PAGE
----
The Most Expensive Facebook Update Ever?

Reed Hastings, CEO of Netflix, attends the Allen & Company Sun Valley Conference on July 11, 2011 in Sun Valley, Idaho. The conference has been hosted annually by the investment firm Allen & Company since 1983 and is typically attended by many of the world's most powerful media executives.
Photo: Kevork Djansezian/Getty Images

Reed Hastings, the CEO of Netflix, was just trying to share some good news last July, when he posted on his Facebook page that Netflix users had “exceeded 1 billion hours” of viewing time in the previous month.

Unfortunately, the Securities and Exchange Commission didn’t see it the same way. The agency recently sent Hastings a Wells notice, warning him that he is being investigated for violating a securities law provision known as Regulation FD, which prohibits companies from selectively disclosing material information about their business to certain investors before others. Now, Hastings will have to get his high-powered lawyers to send a bunch of costly letters to the SEC to clear all of this up.

The SEC is arguing that by telling his 200,000+ Facebook followers about the number of hours Netflix users had watched instead of putting out a press release or filing an 8-K, Hastings was giving them forward-looking information that might affect the company’s stock price without making it publicly available.

Hastings responded with a filing of his own, in which he argued that posting something for 200,000 Facebook users to see is not exactly the same thing as tipping off a handful of his closest friends, and that, because so much of Hastings’s following is online, filing an 8-K may have actually resulted in fewer Netflix investors learning about the billion-hour figure. He writes:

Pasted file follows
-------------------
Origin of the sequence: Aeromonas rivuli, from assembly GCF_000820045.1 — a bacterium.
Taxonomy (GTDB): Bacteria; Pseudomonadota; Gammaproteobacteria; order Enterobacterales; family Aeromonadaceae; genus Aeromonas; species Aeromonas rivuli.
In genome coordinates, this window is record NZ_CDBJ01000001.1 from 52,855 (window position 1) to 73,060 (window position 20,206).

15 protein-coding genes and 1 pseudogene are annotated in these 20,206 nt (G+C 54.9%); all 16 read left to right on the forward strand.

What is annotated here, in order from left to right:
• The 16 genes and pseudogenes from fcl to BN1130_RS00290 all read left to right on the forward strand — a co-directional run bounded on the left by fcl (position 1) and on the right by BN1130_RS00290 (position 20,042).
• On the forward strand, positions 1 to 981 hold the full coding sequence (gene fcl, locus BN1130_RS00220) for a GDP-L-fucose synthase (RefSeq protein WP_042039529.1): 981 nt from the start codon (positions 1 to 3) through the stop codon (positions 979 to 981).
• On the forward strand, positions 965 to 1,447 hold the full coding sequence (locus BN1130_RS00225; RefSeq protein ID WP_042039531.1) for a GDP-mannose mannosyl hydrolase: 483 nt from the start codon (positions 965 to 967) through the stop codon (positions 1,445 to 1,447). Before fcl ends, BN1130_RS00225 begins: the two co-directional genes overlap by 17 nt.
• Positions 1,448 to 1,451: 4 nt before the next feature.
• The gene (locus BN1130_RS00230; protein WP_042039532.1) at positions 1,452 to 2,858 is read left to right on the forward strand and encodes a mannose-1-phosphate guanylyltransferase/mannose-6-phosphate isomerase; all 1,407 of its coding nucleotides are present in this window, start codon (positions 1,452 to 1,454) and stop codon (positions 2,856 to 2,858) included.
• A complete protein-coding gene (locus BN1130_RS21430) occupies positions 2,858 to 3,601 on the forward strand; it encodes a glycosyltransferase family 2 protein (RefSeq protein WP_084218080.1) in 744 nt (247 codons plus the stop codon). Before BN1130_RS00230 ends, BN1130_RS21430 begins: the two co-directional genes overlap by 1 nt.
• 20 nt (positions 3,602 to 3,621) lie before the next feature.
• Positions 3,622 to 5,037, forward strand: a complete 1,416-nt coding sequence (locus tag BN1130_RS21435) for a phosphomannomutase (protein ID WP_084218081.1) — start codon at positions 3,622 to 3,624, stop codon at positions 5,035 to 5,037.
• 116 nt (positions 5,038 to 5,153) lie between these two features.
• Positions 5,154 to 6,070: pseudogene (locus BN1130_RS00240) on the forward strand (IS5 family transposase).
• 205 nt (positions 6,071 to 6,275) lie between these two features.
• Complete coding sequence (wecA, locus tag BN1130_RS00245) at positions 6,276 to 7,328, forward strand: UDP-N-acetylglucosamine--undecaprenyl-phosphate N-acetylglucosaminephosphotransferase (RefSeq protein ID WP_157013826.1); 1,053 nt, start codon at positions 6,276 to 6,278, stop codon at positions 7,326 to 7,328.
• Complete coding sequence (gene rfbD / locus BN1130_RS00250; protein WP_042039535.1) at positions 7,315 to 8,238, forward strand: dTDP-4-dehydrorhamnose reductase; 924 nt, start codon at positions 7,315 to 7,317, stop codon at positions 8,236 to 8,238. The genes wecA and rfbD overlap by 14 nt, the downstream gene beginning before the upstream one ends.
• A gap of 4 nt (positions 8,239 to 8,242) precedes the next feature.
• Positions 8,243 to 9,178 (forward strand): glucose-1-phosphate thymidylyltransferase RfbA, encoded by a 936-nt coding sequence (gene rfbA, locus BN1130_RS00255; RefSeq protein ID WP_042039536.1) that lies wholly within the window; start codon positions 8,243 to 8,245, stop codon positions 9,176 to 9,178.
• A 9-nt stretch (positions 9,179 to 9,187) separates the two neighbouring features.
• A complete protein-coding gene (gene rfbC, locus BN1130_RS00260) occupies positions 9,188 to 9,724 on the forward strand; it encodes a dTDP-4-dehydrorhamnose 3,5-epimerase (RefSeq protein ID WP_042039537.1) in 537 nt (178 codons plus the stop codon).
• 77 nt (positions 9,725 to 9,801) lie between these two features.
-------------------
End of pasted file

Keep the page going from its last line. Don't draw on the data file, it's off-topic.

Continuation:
First, we think posting to over 200,000 people is very public, especially because many of my subscribers are reporters and bloggers.

Second, while we think my public Facebook post is public, we don’t currently use Facebook and other social media to get material information to investors; we usually get that information out in our extensive investor letters, press releases and SEC filings. We think the fact of 1 billion hours of viewing in June was not “material” to investors, and we had blogged a few weeks before that we were serving nearly 1 billion hours per month.

Finally, while our stock rose the day of my public post, the increase started well before my mid-morning post was out, likely driven by the positive Citigroup research report the evening before. 

We remain optimistic this can be cleared up quickly through the SEC’s review process.

Hastings has a point. By going after him, the SEC isn’t showing a ton of awareness about the way news distribution works in 2012. And it’s hard to see this rising to the level of an actual civil lawsuit. Still, maybe next time, he should stick to posting on Google+, where nobody will see his material information anyway.

The Most Expensive Facebook Update Ever?